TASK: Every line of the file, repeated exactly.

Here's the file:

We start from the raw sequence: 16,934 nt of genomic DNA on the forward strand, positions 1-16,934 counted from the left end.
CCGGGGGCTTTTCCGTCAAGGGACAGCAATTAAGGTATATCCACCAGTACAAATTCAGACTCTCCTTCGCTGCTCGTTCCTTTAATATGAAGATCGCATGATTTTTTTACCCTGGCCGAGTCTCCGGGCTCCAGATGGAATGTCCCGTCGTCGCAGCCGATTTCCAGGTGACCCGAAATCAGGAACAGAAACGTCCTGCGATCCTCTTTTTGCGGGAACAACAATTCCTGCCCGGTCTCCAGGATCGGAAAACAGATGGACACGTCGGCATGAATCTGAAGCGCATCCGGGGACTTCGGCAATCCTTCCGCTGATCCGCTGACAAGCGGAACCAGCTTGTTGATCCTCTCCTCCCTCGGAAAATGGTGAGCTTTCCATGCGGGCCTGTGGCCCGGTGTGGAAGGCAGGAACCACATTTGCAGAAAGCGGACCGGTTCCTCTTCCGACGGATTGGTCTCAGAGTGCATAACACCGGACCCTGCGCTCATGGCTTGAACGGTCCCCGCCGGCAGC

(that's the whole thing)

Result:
We start from the raw sequence: 16,934 nt of genomic DNA on the forward strand, positions 1-16,934 counted from the left end.
CCGGGGGCTTTTCCGTCAAGGGACAGCAATTAAGGTATATCCACCAGTACAAATTCAGACTCTCCTTCGCTGCTCGTTCCTTTAATATGAAGATCGCATGATTTTTTTACCCTGGCCGAGTCTCCGGGCTCCAGATGGAATGTCCCGTCGTCGCAGCCGATTTCCAGGTGACCCGAAATCAGGAACAGAAACGTCCTGCGATCCTCTTTTTGCGGGAACAACAATTCCTGCCCGGTCTCCAGGATCGGAAAACAGATGGACACGTCGGCATGAATCTGAAGCGCATCCGGGGACTTCGGCAATCCTTCCGCTGATCCGCTGACAAGCGGAACCAGCTTGTTGATCCTCTCCTCCCTCGGAAAATGGTGAGCTTTCCATGCGGGCCTGTGGCCCGGTGTGGAAGGCAGGAACCACATTTGCAGAAAGCGGACCGGTTCCTCTTCCGACGGATTGGTCTCAGAGTGCATAACACCGGACCCTGCGCTCATGGCTTGAACGGTCCCCGCCGGCAGC